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Our school’s vision, is to promise our children that they will be in a place where they will learn to believe in themselves, grow as individuals and achieve their academic potential ‘like a spring of water that never goes dry’ (GNT Isaiah 58:11). We want to fulfil this aim so that our children will be equipped to be independent, lifelong learners ready to face the challenges of an ever-changing world.

Our curriculum is designed to enhance and develop the pupil’s confidence, cultural capital and academic skills, so that they can make positive decisions about their education, employment and lifestyle. Reading is at the heart of our curriculum and specifically chosen literature allows our children to develop their understanding of context and vocabulary, build their fluency when reading and improve their comprehension skills.

The curriculum reflects the diversity we are lucky to have within the school and aims to immerse them in experiences and events within their local community, nationally and internationally.

The curriculum is well sequenced, ensuring that children acquire and remember essential knowledge and develop the skills to put their knowledge into practice.


How we try to achieve the curriculum:

To achieve this aim, we are committed to high quality professional learning for teachers and teaching assistants that focus on what makes great teaching, subject knowledge development and checking for understanding. Curriculum is driven by the Senior Leadership Team who support individual subject leaders. Our subjects are taught discretely, but links are made where there is natural alignment to ensure that children develop their skills to make connections and build their general knowledge.

The role of the teacher is to inspire and support learning through clear delivery, strong links and proficient checking for gaps in understanding. A growing understanding of the cognitive load theory and Special Educational Needs, empowers our teachers to plan appropriate scaffolds for their pupils, ensuring they can succeed in the given task. Our teachers model their thinking by tracking their thoughts and language aloud, repeating specific vocabulary. They limit their teaching input, allowing pupils time to practise and develop.

We give children many different enrichment opportunities through carefully chosen trips and workshops. Performances are planned for each year group at All Saints Church throughout the year to give the children an opportunity to experience a sense of achievement and shine! In addition, our curriculum is supplemented by a variety of school clubs, such as, reading club, gardening club, sewing club and various sports clubs. We ensure All Saints is represented in many different sports festivals and competitions, giving our children an opportunity to try new sports in both a non-competitive environment and a competitive environment.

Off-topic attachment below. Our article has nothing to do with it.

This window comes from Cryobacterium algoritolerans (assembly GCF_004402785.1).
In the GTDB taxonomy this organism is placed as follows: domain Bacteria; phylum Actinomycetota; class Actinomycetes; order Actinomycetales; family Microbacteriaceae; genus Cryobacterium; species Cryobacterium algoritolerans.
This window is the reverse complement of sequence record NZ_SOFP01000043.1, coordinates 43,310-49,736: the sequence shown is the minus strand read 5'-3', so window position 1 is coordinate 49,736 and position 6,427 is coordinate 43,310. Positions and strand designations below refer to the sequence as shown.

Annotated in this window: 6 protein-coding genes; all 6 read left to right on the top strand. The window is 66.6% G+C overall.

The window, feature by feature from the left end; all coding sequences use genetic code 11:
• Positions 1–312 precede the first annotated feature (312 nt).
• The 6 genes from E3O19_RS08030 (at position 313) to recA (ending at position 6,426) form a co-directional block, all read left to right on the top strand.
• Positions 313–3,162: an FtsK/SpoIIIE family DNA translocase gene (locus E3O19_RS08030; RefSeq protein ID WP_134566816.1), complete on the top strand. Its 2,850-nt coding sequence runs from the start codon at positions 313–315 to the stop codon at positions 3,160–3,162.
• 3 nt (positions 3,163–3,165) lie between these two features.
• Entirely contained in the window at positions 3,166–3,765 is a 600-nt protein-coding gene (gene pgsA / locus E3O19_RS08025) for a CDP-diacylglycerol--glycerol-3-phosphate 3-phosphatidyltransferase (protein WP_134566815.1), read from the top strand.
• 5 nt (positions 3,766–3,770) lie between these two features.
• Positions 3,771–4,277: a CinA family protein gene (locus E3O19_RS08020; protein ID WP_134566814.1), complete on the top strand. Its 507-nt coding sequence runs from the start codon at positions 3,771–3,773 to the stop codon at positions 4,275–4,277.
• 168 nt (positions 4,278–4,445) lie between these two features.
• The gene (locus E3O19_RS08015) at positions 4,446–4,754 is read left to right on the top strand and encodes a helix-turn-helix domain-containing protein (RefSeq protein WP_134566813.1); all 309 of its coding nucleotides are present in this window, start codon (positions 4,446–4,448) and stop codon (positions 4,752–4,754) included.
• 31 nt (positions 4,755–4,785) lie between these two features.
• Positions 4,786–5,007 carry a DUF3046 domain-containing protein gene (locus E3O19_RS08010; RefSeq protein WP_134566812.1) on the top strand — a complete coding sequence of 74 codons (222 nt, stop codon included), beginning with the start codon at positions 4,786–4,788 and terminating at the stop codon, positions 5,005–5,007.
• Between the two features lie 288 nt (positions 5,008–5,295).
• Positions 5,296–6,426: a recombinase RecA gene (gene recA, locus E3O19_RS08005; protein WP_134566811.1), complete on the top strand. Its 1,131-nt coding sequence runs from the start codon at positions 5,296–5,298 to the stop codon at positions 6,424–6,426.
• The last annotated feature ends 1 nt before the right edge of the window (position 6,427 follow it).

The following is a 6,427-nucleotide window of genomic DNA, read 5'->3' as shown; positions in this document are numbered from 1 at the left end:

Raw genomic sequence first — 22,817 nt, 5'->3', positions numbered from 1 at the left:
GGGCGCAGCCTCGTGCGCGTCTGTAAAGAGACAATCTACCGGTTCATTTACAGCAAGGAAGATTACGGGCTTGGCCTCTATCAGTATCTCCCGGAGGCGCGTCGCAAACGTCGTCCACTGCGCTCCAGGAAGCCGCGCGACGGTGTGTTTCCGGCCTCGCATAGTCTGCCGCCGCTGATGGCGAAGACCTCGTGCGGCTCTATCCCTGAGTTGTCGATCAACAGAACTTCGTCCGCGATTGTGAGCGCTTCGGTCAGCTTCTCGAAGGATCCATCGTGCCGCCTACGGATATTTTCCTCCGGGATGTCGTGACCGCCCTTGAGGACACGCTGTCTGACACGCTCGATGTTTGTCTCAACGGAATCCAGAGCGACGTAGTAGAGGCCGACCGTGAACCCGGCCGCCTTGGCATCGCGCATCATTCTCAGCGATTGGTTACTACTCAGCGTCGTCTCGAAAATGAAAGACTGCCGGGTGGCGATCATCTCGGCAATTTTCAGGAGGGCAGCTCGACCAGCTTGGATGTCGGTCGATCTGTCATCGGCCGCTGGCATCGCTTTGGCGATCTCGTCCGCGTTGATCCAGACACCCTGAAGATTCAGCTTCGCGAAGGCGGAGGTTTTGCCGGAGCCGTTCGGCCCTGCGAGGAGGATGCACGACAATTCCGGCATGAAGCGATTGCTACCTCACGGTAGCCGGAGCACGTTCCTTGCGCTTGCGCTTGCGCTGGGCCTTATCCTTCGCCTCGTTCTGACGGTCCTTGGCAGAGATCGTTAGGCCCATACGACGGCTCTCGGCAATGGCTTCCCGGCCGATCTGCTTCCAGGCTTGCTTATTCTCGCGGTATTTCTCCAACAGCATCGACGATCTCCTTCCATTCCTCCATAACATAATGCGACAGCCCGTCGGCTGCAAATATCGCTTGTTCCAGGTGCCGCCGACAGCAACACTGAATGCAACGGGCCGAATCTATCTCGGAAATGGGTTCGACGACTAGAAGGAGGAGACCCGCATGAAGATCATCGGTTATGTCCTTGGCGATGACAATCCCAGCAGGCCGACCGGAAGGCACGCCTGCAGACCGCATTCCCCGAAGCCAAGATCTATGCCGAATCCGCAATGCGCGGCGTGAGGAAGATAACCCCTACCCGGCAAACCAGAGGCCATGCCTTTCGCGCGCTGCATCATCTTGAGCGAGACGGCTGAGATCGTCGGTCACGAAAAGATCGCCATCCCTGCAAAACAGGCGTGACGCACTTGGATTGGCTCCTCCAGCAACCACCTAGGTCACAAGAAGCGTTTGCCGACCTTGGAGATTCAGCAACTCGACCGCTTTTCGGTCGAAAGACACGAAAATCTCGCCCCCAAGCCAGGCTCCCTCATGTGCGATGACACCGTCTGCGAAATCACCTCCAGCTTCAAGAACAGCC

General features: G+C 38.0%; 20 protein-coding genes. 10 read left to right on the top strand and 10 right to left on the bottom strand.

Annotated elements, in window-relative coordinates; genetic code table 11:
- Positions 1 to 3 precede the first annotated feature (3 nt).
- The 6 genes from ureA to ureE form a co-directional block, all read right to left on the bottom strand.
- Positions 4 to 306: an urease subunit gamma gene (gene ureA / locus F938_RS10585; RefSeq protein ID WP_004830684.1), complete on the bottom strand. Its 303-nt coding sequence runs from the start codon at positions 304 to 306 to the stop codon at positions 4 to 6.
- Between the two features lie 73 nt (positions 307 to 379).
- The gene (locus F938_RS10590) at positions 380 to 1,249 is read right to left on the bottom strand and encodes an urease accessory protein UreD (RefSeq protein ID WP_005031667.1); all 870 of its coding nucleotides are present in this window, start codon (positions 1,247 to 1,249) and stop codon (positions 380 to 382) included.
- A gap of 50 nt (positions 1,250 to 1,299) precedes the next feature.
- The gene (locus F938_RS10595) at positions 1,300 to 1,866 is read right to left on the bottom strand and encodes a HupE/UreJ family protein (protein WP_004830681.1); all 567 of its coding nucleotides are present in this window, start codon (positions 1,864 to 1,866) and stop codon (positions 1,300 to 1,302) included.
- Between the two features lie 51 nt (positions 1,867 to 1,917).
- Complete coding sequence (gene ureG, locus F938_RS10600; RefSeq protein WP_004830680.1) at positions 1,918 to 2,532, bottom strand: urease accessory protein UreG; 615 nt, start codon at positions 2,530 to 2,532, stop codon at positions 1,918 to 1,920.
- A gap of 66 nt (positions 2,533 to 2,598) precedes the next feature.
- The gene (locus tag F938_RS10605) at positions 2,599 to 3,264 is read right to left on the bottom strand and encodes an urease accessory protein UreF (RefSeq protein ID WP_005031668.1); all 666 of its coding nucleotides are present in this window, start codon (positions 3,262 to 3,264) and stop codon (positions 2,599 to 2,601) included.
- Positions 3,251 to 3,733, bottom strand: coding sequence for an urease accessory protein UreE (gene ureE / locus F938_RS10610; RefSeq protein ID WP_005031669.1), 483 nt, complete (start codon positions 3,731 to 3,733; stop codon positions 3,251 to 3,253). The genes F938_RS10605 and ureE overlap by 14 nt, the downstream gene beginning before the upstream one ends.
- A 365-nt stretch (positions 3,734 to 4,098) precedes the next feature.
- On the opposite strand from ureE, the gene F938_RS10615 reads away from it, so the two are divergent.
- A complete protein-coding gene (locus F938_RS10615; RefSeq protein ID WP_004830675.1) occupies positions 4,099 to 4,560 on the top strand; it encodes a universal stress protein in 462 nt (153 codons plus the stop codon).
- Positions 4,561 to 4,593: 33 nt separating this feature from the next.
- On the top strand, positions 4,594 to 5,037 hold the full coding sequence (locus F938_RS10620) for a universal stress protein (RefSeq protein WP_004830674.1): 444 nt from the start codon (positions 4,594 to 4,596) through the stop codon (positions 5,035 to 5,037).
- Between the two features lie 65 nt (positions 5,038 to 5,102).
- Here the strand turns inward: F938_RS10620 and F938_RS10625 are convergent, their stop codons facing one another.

Is it working?

If children have learnt the curriculum, then they are making progress. Children should finish each year knowing more and remembering more, which should be reflected in the outcomes that pupils achieve as a result of the education they have received appropriate to the individual.

Progress meetings take place through the academic year and staff talk together about each child in the school. We use a range of resources to support our judgements, but always consider Age-Related Expectations. We report on progress at full Governor Body Meetings, Education meetings, Oxford Diocese Board of Education and Oxford Diocese School’s Trust. Parents are kept informed of their child’s progress via written reports and parent meetings.

However, we recognise that a good education is more than an academic education.

We want to be able to see that they can decide what is right and what is wrong and be resilient to the influence of others. In this way, we will have prepared them to go out into the world and make a difference in their own lives and to the lives of others.

We measure the impact of this area of education not just by the work our children produce, but in the behaviours, we see in daily school life. We do this through casual and formal observations and conversations with our children. Observations might be on the playground. In the classrooms, and in the many roles we give them. Conversations will be part of our pupil voice talks with the children or group of governors/ODST school improvement advisors.

At the end of each topic, staff reflect on the impact of the curriculum. We look at aspects that need further development and reflect on areas that have proved highly effective. These inform our ongoing curriculum intent and future implementation.